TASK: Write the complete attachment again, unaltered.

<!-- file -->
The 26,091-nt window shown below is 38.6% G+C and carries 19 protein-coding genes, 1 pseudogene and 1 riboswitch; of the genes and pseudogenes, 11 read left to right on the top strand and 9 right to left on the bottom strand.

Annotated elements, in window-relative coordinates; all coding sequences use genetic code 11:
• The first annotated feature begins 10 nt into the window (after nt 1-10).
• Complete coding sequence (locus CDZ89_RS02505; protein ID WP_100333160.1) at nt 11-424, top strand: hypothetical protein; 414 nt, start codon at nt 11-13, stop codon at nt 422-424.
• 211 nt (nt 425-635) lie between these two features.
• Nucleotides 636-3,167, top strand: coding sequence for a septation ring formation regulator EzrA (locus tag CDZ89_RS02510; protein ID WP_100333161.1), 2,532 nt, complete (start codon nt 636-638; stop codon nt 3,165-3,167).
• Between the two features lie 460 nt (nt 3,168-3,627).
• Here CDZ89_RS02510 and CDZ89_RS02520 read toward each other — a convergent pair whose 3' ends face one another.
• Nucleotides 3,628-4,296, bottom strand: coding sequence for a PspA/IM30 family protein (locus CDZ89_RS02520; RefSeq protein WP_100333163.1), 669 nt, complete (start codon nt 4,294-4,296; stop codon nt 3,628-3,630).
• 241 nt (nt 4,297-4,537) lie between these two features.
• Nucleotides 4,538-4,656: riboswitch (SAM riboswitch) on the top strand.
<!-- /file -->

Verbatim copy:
The 26,091-nt window shown below is 38.6% G+C and carries 19 protein-coding genes, 1 pseudogene and 1 riboswitch; of the genes and pseudogenes, 11 read left to right on the top strand and 9 right to left on the bottom strand.

Annotated elements, in window-relative coordinates; all coding sequences use genetic code 11:
• The first annotated feature begins 10 nt into the window (after nt 1-10).
• Complete coding sequence (locus CDZ89_RS02505; protein ID WP_100333160.1) at nt 11-424, top strand: hypothetical protein; 414 nt, start codon at nt 11-13, stop codon at nt 422-424.
• 211 nt (nt 425-635) lie between these two features.
• Nucleotides 636-3,167, top strand: coding sequence for a septation ring formation regulator EzrA (locus tag CDZ89_RS02510; protein ID WP_100333161.1), 2,532 nt, complete (start codon nt 636-638; stop codon nt 3,165-3,167).
• Between the two features lie 460 nt (nt 3,168-3,627).
• Here CDZ89_RS02510 and CDZ89_RS02520 read toward each other — a convergent pair whose 3' ends face one another.
• Nucleotides 3,628-4,296, bottom strand: coding sequence for a PspA/IM30 family protein (locus CDZ89_RS02520; RefSeq protein WP_100333163.1), 669 nt, complete (start codon nt 4,294-4,296; stop codon nt 3,628-3,630).
• 241 nt (nt 4,297-4,537) lie between these two features.
• Nucleotides 4,538-4,656: riboswitch (SAM riboswitch) on the top strand.